Corporate website marketing (online consultation) and inbound telemarketing are two marketing strategies that back-and-neck medical professionals use to market themselves to patients seeking second opinions. One common feature of both strategies is that they are executed online, although inbound telemarketing can extend beyond the online interface if not carried out via Internet call.

Corporate Website Marketing (Online Consultation)

  • Back-and-neck medical professionals make use of online consultation as a marketing strategy to market themselves to patients seeking second opinions. Knowing fully well that many US residents are accustomed to the Internet, an online presence is a germane strategy for these medical professionals to reach out to this specific group of patients.
  • As websites are defined as tools of online marketing used to disseminate information about a product, brand, services or practices to potential customers, many medical professionals, under the clout of corporate institutions, are using corporate websites to reach out to patients seeking second opinions on back-and-neck medical issues.
  • Examples in the above regard include Dr. Peter O'Donnell Jr. of UT Southwestern Medical Center and six doctors of the Memorial Healthcare System (MHS).
  • Using website marketing affords some medical professionals not to even come in physical contact during consultations with patients seeking second opinions. For instance, these patients can get everything done online without leaving their homes. With a $400 fee payable via credit card, patients consulting with Dr. Peter O'Donnell Jr. can get their second opinions on back-and-neck medical issues online in written form.
  • The channel for this type of marketing strategy is digital, and the type of content it uses include videos, images, and slogans like "with a second opinion comes peace of mind." While explanatory videos like that of Dr. Christopher DeMassi are displayed on the MHS website, images reflecting the spinal cord are used by others.
  • Messaging used to attract this specific group of patients is that a second opinion establishes peace of mind. While Gundersen couched it as "with a second opinion comes peace of mind," MHS put it thus "your peace of mind is important."
  • Another messaging similarly used comes in the form of a question, which is "looking for a second opinion?" or 'need a second opinion?' or "sidelined by back or neck pain?"

Inbound Telemarketing

  • One of the marketing strategies that back-and-neck medical professionals use to market themselves to patients seeking second opinions is inbound telemarketing for an appointment. Simply put, inbound telemarketing is the act of "handling incoming telephone calls—often generated by broadcast advertising, direct mail, or catalogs—and taking orders for a wide range of products."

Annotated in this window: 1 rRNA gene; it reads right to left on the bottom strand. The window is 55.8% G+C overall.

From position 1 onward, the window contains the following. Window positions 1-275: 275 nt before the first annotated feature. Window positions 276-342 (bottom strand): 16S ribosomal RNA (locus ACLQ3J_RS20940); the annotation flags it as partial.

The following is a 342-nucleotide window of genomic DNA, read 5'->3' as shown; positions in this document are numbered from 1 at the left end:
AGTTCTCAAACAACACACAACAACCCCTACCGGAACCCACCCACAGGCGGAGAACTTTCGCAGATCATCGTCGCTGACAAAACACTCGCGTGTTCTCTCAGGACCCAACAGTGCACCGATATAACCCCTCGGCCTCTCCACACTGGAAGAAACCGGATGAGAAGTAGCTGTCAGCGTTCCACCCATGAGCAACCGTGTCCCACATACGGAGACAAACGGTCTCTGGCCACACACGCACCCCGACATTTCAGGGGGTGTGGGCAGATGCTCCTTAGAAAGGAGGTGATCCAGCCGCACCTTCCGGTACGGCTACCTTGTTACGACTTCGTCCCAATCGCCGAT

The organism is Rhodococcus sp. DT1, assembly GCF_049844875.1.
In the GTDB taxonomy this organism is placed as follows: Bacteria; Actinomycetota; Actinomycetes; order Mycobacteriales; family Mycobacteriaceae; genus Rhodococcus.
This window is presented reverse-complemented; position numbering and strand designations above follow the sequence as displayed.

• In the case of medical professionals in this regard, the calls are generated by the direct broadcast of conspicuous phone numbers on their websites. Personal phone numbers are also displayed in many instances.
  • Medical professionals engage the use of this marketing strategy because there is a sense of privacy when it comes to medical issues. More so, this sense of privacy is backed by the law. Divulging personal medical information on a website by form entries may not be secure in the wake of internet breaches.
  • Telemarketing will encourage the specific group of patients to call medical professionals and book appointments for a second opinion on their back-and-neck medical issues. This marketing strategy gives room for intimate and personal communication, human interaction, and response measurement.
  • The channel for this type of marketing strategy is digital audio, and the type of content they use include audio and images. The latter appears as the commonly-used telephone icon, while the former is the sound reproduction of human interaction over the phone.
  • Messaging used to attract this specific group of patients is the call to ask a question and book or request an appointment.

Research Strategy

The two marketing strategies in the above findings were identified by highlighting the various marketing methodologies employed by back-and-neck medical professionals to market themselves to patients seeking second opinions. These marketing methodologies were captured primarily from medical platforms, like UT Southwestern Medical Center, Memorial Healthcare System, and Gundersen Health System, offering second opinions to this specific group of patients.

A common feature of these two strategies is that they are both executed online, although inbound telemarketing can extend beyond the online interface if not carried out via Internet call.
Sources
Sources

From Part 03
Quotes
  • "with a second opinion comes peace of mind."
  • "sidelined by back or neck pain?"
Quotes
  • "what to expect at your visit"
Quotes
  • "your peace of mind is important."
  • "looking for a second opinion?"
  • "back surgery at Memorial transforms Ariyan’s life"
  • "MD explains how herniated discs affect patients,"
Quotes
  • "involves the creation and sharing of online material (such as videos, blogs, and social media posts) that does not explicitly promote a brand but is intended to stimulate interest in its products or services."